Voices: Republicans are finally turning against Trump. But will it last?

Voices: Republicans are finally turning against Trump. But will it last?

Brace for impact. On Thursday evening, former president Donald Trump’s office confirmed the details of his announcement next week at Mar-a-Lago, where he will apparently announce he is running for president a third time. But almost immediately afterwards, Trump himself sidelined the news by throwing the political equivalent of a Molotov cocktail at the entire conservative political establishment, specifically targeting his likely rival, Florida Governor Ron DeSantis.

This he did as right-wing media outlets began to blame him for Republicans’ poor performance on Tuesday. As The New York Times reported, the media owned by Rupert Murdoch has gone specifically hard against him, with the New York Post excoriating him for his failures on a front page depicting him as “Trumpty Dumpty”.

Similarly, Paul Ryan, the former Speaker of the House for Trump’s first two years in office, told an ABC affiliate that “Trump’s kind of a drag on our ticket” and “gives us problems politically” – while noting that the GOP lost the House, the Senate and the White House during Trump’s first midterm disaster in 2018.

From Bo Hines in North Carolina’s 13th district to Tim Michels in Wisconsin’s gubernatorial race to Mehmet Oz in Pennsylvania, plenty of Trump-backed candidates won their primaries because he endorsed them, only to go on and lose in a wider election this week. Even we called him one of the biggest losers once the polls closed.

Of course, it’s very convenient for Ryan to distance himself from Trump after the former golden boy of the GOP is out of politics. But after the 2016 Access Hollywood tape revelation, the then-speaker took a more ruthlessly pragmatic approach, telling members to “do what’s best for you in your district” as his conference confronted a five-alarm fire.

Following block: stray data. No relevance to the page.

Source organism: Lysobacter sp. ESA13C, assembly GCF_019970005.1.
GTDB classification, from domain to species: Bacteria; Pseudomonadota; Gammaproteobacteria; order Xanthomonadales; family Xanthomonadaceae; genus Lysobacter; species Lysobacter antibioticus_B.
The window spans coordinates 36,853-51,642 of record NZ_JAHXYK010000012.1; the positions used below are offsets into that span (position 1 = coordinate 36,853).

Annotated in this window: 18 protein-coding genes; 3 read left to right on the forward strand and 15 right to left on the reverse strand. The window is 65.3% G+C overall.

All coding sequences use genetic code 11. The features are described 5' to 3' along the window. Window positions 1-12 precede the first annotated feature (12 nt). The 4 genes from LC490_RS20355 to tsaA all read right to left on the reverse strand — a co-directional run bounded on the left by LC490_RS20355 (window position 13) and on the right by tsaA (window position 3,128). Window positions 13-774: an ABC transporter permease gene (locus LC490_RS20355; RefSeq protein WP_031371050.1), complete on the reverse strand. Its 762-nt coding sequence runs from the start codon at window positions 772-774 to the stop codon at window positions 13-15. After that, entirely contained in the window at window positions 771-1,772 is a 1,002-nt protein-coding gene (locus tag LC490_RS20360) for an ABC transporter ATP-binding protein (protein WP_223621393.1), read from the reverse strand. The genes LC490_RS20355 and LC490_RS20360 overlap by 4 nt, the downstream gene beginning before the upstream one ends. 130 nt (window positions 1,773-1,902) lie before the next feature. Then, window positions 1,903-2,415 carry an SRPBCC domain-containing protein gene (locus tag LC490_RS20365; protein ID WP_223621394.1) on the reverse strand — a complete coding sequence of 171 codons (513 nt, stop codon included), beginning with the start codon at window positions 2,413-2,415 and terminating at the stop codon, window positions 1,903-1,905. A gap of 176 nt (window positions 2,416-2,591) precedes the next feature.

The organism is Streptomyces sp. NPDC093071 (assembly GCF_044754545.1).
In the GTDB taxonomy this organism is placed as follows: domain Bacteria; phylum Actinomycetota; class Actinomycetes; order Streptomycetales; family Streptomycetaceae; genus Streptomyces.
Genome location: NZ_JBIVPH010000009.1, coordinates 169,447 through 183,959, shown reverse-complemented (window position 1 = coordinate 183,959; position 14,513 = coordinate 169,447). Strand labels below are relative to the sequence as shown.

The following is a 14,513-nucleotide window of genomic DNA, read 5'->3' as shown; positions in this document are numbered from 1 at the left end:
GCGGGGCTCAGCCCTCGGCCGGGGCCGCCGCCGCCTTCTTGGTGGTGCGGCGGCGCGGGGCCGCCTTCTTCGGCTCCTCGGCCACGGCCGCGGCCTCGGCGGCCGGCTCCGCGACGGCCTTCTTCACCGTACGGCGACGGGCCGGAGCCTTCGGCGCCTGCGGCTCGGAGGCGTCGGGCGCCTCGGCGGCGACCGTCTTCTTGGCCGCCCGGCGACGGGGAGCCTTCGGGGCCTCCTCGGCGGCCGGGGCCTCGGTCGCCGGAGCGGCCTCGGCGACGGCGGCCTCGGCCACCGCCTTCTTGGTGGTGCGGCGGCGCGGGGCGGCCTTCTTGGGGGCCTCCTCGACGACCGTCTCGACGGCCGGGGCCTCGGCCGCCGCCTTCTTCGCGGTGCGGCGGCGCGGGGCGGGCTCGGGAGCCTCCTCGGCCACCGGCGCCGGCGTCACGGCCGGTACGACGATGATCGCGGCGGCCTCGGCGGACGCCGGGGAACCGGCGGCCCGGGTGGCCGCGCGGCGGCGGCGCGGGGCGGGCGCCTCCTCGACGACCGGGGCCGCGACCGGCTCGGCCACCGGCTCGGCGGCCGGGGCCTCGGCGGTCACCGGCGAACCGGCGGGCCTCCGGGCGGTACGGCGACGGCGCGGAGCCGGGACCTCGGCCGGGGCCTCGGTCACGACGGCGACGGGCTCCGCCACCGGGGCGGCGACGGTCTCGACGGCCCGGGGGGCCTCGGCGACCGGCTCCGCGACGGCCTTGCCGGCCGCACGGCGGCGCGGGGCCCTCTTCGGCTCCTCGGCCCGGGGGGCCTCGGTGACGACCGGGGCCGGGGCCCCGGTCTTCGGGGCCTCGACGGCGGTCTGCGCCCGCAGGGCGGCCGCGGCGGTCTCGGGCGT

Of course, Trump won anyway, leaving Ryan to spend the better part of two years pretending to reporters that he hadn’t read the president’s latest tweet while working hard to successfully pass a massive tax cut.

At last, he and others in the establishment are going further than they ever dared when Trump was their candidate and their president. But given everything that Trump has done over the years – from calling a war hero like John McCain “a loser” to saying Mexicans crossing the border were drug dealers and rapists to literally inciting a riot that threatened many Republicans’ lives – one might wonder: Why now?

The truth is that this is the first time many Republicans have actually paid a price for being attached to Trump’s actions. In 2016, Republicans at first thought he was radioactive and didn’t know if embracing him would hurt them, but they ultimately found out he had enough voters on board to win.

In 2018, Trump’s general unpopularity – specifically with female voters – and his failed attempts to repeal Obamacare cost Republicans the House of Representatives. But the retirement of Supreme Court Justice Anthony Kennedy and the allegations of sexual misconduct against his replacement Brett Kavanaugh fueled enough Republican anger for the GOP to flip four Senate seats, making the “Trump effect” that year a wash.

And even as Trump lost the 2020 presidential election, Republicans nonetheless flipped many Democratic-held seats in the House and held onto ostensibly vulnerable Senate seats in North Carolina, Iowa and Maine. (However, Trump ultimately helped blow their chances of holding Georgia’s two Senate seats in a January runoff.)

That means the 2022 midterms — where they failed to overwhelmingly defeat the Democrats in the House (though they might still net a slim majority) and their hopes of winning the Senate look imperiled by the direction of travel in still-counting Nevada and Arizona — is the year when the GOP has finally reaped the Trump harvest.

Yet as far as the former president himself is concerned, any acknowledgement of this reeks of ingratitude. His particular brand brought new voters into the fold – notably a slice of non-college-educated voters of color – who wouldn’t have otherwise voted for the GOP, after all.

In one of his Truth Social screeds last night, Trump correctly noted that in 2015, The Wall Street Journal’s editorial board “loved Low Energy Jeb Bush, and a succession of other people as they rapidly disappeared from sight, finally falling in line with me after I easily knocked them out, one by one”. In the same year, he picked what looked like a losing fight with then-Fox News host Megyn Kelly, one that ultimately saw the outlet acquiesce and become his main platform (aside from Twitter).

President Joe Biden has said for years that the “fever” of Trumpism that grips the GOP will inevitably break, and the splash of cold water they received on Tuesday could help turn down the heat. But Trump is sure to find ways to make them sweat until they come crawling back.